I wasn't expecting to enjoy this one as much as I did, but that will teach me to doubt the genius that is Leigh Whannell. It's great to see that he's awesome at writing comedic films as well as scary ones. I've been interested in this film since it was announced, and my anticipation was totally worth it. It's always a treat when a horror comedy is actually funny, and this one certainly is. Well written characters and hilarious dialogue carry most of the film, but the horror elements are equally well handled, with some legitimately suspenseful scenes and a surprising amount of gore. Some will argue that killing children on screen is not funny, but these kids signed up for the show here and it looks like they had a lot of fun. Besides, we've been ripping the heads off adult zombies for decades now, it's about dang time that the kiddos had their day too. The cast is magnificent and everyone is genuinely funny and endearing, with plenty of familiar faces. Throw in some awesome one-liners and you've got an awesome little film. Very pleasantly surprised by this one.
President's Day (2010)
Although it lack of budget shows very strongly, I had a good time with this slasher flick. It's styled as an homage to early eighties slashers, with the filmmakers going so far as to make the film look older and even set it back in the eighties (1989 to be precise). As I said, it's very obviously an extremely low-budget film. It's not exactly the best looking flick you'll ever see and most of the actors aren't really very good, but they get the job done and none of them are unbearably bad. The film delivers the goods with it's death scenes though. None of them are really that creative, but they're all done with surprisingly good practical effects and they all deliver the blood soaked goods. If you're looking for an old-school slasher with it's tongue planted firmly in cheek, then this one is right up your alley. Just don't expect anything other than dumb fun.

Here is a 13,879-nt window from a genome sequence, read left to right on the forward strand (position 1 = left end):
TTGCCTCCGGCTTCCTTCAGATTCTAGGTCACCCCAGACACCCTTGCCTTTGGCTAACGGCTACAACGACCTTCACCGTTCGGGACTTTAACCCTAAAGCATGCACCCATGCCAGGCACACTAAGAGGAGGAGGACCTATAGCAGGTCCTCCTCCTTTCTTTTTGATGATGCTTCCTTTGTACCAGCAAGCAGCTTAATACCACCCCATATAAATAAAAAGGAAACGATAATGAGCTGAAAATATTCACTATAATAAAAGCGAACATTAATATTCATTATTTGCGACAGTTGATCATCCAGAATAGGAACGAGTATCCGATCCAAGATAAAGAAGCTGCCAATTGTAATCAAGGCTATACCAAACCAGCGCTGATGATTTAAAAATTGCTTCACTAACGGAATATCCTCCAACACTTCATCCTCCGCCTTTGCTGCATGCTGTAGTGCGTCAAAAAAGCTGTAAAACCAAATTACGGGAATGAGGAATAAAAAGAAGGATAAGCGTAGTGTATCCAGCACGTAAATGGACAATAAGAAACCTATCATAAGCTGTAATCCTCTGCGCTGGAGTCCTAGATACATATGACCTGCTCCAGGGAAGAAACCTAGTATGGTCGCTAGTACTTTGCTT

This little film has quite an interesting history. See, when John Carpenter directed the original Halloween he soon had plans to make a sequel. But he never intended for it to have anything to do with Michael Myers. Instead, Carpenter thought it would be interesting to make a different Halloween film each year, with a different story centered in one way or another around the season. However, the money-grubbers at the studios saw that people wanted more Michael and shut Carpenter's idea down. After the successful Halloween II tied up the Myer's story, Carpenter was allowed to try his approach for the series. Tommy Lee Wallace was the lucky writer/director who got to make the film, but things didn't go as planned. See, marketing being what it was back in the eighties, the studio didn't really have a way to let people know that Halloween III wasn't going to be a direct sequel to the first two films, or about the anthology concept. So in 1982, hundreds of movie-goers, eager for another Myers film raised hell about the changes they weren't told of. It was a disaster, and another Halloween film wasn't made for 6 more years.
While those movie-goers were perfectly warranted in complaining about the lousy advertising, this flick didn't deserve to be dissed. In fact, if the marketing had been handled as it should've been, I think this film would've been much more well received. Luckily, over the years it has a amassed a pretty big cult following and is regarded in a much better light. It's not a classic, but it's an original film, benefitting from stylish direction, good special effects, creepy atmosphere and a fantastic score, courtesy of Mr. Carpenter himself. Tom Atkins gives another great performance as well, making this an unusual little flick, well worth your attention. Give it a try next Halloween. It deserves more love.